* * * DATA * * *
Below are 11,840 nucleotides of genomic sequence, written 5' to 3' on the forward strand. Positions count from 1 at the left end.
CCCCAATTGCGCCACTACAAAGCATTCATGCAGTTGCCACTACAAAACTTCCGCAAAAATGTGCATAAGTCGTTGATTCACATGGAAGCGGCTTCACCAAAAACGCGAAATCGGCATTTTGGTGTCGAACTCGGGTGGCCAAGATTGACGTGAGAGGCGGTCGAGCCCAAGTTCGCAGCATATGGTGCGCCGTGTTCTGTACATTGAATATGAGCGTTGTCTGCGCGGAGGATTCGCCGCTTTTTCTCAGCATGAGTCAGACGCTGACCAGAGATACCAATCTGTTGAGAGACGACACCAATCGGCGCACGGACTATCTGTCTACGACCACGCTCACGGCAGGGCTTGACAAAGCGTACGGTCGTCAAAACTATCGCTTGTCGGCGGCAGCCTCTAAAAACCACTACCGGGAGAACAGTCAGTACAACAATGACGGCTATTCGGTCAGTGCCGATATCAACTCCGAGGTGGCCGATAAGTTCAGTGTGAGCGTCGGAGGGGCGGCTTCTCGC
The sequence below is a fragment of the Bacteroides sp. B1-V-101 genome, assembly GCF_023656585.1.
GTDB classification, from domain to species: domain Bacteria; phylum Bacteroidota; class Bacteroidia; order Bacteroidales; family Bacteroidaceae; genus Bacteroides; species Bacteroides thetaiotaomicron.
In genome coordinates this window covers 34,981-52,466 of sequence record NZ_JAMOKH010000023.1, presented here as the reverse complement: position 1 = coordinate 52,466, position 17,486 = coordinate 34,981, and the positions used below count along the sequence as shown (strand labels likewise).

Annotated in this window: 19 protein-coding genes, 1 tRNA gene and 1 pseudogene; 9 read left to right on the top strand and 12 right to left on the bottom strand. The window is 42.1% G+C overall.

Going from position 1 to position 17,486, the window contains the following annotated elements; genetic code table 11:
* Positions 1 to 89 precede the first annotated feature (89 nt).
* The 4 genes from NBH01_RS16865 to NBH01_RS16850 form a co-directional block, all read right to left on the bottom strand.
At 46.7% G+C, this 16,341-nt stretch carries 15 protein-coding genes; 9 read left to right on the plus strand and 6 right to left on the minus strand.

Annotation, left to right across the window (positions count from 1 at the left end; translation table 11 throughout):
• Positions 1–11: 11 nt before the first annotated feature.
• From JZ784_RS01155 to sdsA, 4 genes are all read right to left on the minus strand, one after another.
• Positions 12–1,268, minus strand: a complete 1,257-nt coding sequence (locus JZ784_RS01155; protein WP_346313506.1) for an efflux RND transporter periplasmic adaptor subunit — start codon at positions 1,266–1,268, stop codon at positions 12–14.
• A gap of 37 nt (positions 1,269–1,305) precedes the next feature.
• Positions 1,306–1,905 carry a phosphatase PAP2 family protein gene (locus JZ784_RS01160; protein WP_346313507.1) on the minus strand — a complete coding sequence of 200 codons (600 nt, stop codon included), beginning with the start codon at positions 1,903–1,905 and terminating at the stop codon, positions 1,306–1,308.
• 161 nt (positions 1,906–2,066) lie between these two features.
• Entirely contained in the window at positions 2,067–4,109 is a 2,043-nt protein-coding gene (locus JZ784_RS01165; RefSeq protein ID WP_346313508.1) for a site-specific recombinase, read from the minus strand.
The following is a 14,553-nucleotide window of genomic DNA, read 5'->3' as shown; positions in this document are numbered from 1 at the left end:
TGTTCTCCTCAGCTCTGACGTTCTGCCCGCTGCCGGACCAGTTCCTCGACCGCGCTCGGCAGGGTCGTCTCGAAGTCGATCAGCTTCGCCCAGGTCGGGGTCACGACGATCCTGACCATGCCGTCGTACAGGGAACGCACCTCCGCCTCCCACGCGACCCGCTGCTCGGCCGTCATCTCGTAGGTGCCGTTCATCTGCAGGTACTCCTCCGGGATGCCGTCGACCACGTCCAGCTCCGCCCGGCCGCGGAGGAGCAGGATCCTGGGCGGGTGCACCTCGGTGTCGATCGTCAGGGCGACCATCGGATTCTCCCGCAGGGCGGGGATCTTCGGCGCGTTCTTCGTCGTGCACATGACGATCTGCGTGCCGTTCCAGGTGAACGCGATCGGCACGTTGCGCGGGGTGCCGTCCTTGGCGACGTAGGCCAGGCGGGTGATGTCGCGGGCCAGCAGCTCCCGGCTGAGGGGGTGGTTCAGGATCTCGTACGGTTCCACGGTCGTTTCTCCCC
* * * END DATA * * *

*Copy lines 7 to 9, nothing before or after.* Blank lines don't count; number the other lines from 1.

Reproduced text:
Going from position 1 to position 17,486, the window contains the following annotated elements; genetic code table 11:
* Positions 1 to 89 precede the first annotated feature (89 nt).
* The 4 genes from NBH01_RS16865 to NBH01_RS16850 form a co-directional block, all read right to left on the bottom strand.